By Michael Atkin
Recently there has been intense focus applied to the issues of brand safety in digital advertising. Major advertisers and several media agencies are suspending activity on certain platforms until they can have absolute assurance that their ads will not run adjacent to violent, offensive, terroristic or pornographic content. Due to the gigantic scale of potential content and audience targeting options in digital media’s long tail, there is much discussion of the development of filtering mechanisms that are exclusively machine based. These filters would use the kinds of predictive algorithms that have been so important in realizing the substantial ROI gains made through audience targeting in digital media. However, I believe a totally algorithmic solution, without human intervention or curation, is unlikely. Here’s why.
This problem is different
Using demographic, psychographic, behavioral, intentional, semantic and other data signals, machine processed algorithms using predictive analytic techniques have shown enormous power in refining audience segments for commercial message targeting. And this has produced significant ROI improvements for advertisers. So the thinking goes, just as specific audience prospects can be identified in real time in the vast array of digital audience opportunities, couldn’t this also apply to specific media resources in the long tail, to filter out offensive content adjacencies? If we could just interpret the right set of data signals, we could programmatically exclude objectionable content on the fly, just as we programmatically bid for the right audiences at the lowest cpm. And avoid human intervention with its related costs. However, at its root the brand safety problem is not the same.
I think our industry has done itself a disservice in allowing sloppy slogans to popularize the idea that when we target using predictive analytics, we can actually target at the individual customer or prospect level. But that’s not the case. No matter how complex the statistical process, it’s still just probability. The use of predictive analytics has always been designed for the improvement of the average ROI – and while we see striking improvements in that measure, it’s not at all the same thing as pinpointing only the individuals we’re interested in and excluding all others. But that’s the real nature of the problem we face in the brand safety area – an appearance on an individual media vehicle – not an average. Predictive algorithms cannot guarantee absolute brand safety in real time. And after the fact audits are not going to be helpful for a client whose brand reputation is precious.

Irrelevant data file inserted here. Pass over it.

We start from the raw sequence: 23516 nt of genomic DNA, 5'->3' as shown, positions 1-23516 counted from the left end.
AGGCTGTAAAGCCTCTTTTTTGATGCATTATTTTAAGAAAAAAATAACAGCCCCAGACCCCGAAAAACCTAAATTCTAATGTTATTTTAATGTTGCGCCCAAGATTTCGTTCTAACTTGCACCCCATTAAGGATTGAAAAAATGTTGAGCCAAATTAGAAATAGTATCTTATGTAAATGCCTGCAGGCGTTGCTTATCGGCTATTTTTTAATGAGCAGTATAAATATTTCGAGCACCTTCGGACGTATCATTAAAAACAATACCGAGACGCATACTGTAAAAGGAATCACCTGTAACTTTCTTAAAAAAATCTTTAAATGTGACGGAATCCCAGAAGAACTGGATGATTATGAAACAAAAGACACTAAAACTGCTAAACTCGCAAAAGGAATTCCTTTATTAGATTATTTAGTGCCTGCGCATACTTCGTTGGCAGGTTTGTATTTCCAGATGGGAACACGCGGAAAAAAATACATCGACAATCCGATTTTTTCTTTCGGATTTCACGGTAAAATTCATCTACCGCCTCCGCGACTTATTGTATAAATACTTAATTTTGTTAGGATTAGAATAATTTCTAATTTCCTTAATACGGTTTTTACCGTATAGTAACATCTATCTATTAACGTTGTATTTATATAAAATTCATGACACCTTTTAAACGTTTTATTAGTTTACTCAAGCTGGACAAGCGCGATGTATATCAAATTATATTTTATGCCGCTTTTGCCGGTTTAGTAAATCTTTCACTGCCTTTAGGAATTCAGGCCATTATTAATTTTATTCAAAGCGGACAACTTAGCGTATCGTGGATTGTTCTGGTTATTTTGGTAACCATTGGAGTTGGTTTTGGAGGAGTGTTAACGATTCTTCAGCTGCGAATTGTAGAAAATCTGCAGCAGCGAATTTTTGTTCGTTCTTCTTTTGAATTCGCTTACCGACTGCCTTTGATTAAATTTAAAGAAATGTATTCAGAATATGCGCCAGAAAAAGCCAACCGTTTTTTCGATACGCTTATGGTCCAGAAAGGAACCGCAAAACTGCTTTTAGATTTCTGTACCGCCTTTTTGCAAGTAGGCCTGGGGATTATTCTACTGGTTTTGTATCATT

The social media amplifier
The reason for this is that we are seeing a kind of reversal of the concept of “publishing”. In the past, the appearance of an advertiser’s commercial next to objectionable content certainly took place, but in effect the problem was hidden. Individuals could complain to an advertiser, and the advertiser might or might not adjust its schedule, depending on their own assessment of the situation. In certain cases, individuals would contact pressure groups who could make more collective noise, and those cases would often result in the advertiser changing its media selection. But now, each individual can and will publish their experience and their outrage online. And that outrage is instantly taken up and amplified in social media – which not surprisingly obey the age-old maxim “if it bleeds, it leads”. So the advertiser is faced with a much more ferocious and damaging public relations problem if they allow even a single instance of their message appearing alongside egregiously bad content. The situation has outpaced a purely statistical solution.
I think the implications for advertisers, media agencies and publishers are the following:
- Machine algorithms alone can never provide a satisfactory degree of brand safety
- The solution will involve some combination of active content curation, whitelisting/green zone content pools, and human monitoring
- The long tail of advertisable environments will get shorter
- Publisher reputations will reacquire their value
- The real costs of brand-accountable digital advertising will become visible, acknowledged, and included in agency scopes of work
For clients who value their brand reputations, it appears certain that a solution to brand safety in digital media must involve a combination of both advanced statistical procedures and hands on human action.
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